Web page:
Wednesday, June 17, 2009

A Clear-Headed Defense of Comparative Effectiveness Research

We have tried to argue why comparative effectiveness research is a good idea. To cut and paste what I wrote in a previous post,

Physicians spend a lot of time trying to figure out the best treatments for particular patients' problems. Doing so is often hard. In many situations, there are many plausible treatments, but the trick is picking the one most likely to do the most good and least harm for a particular patient. Ideally, this is where evidence based medicine comes in. But the biggest problem with using the EBM approach is that often the best available evidence does not help much. In particular, for many clinical problems, and for many sorts of patients, no one has ever done a good quality study that compares the plausible treatments for those problems and those patients. When the only studies done compared individual treatments to placebos, and when even those were restricted to narrow patient populations unlike those patient usually seen in daily practice, physicians are left juggling oranges, tomatoes, and carburetors.

Comparative effectiveness studies are simply studies that compare plausible treatments that could be used for patients with particular problems, and which are designed to be generalizable to the sorts of patients usually seen in practice. As a physician, I welcome such studies, because they may provide very useful information that could help me select the optimal treatments for individual patients.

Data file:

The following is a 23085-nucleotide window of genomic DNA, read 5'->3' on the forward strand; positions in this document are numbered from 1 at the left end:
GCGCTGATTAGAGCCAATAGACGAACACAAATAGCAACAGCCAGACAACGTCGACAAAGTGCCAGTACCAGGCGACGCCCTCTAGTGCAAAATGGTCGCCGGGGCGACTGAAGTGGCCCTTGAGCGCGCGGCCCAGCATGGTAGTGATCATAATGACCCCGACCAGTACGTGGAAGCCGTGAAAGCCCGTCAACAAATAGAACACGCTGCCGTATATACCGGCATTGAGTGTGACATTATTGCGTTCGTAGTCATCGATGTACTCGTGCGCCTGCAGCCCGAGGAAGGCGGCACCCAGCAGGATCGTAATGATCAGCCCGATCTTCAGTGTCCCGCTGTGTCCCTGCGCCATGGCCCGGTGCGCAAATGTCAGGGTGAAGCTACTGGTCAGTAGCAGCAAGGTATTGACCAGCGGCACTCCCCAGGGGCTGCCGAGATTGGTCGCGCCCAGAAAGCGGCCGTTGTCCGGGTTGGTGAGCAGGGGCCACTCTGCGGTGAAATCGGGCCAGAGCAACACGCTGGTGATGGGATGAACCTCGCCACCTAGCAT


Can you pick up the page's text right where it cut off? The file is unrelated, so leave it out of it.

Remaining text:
Because I believe that comparative effectiveness studies could be very useful to improve patient care, it upsets me to see this particular kind of clinical study get caught in political, ideological, and economic battles.

In particular, we have discussed a number of high profile attacks on comparative effectiveness research, which often have featured arguments based on logical fallacies. While some of the people making the attacks have assumed a conservative or libertarian ideological mantle, one wonders whether the attacks were more driven by personal financial interests. For example, see our blog posts here, here, here, and here.

Therefore, it was refreshing to see this defense of comparative effectiveness research in the opinion pages of the New York Times, which demonstrated that the issues here are really not ideological.

Drawing upon the ideas of the Harvard economist David Cutler, the Obama administration talks of empowering an independent board of experts to judge the comparative effectiveness of health care expenditures; the goal is to limit or withdraw Medicare support for ineffective ones. This idea is long overdue, and the critics who contend that it amounts to 'rationing' or 'the government telling you which medical treatments you can have' are missing the point. The motivating idea is the old conservative chestnut that not every private-sector expenditure deserves a government subsidy.

This was written by Tyler Cowen, a well known academic economist, a Professor in that department at George Mason University with impeccable libertarian credentials. (Prof Cowen also blogs on Marginal Revolution.) Prof Cowen reminded us how the current health care reform debate could benefit from some clear thinking that eschews ideological posturing.


Anonymous said...

The weak link in this argument is the panel of so called "experts". Such experts may not have ordered/used the therapies the are critiquing. Are these self proclaimed experts? Are they selected by the scratch your back method?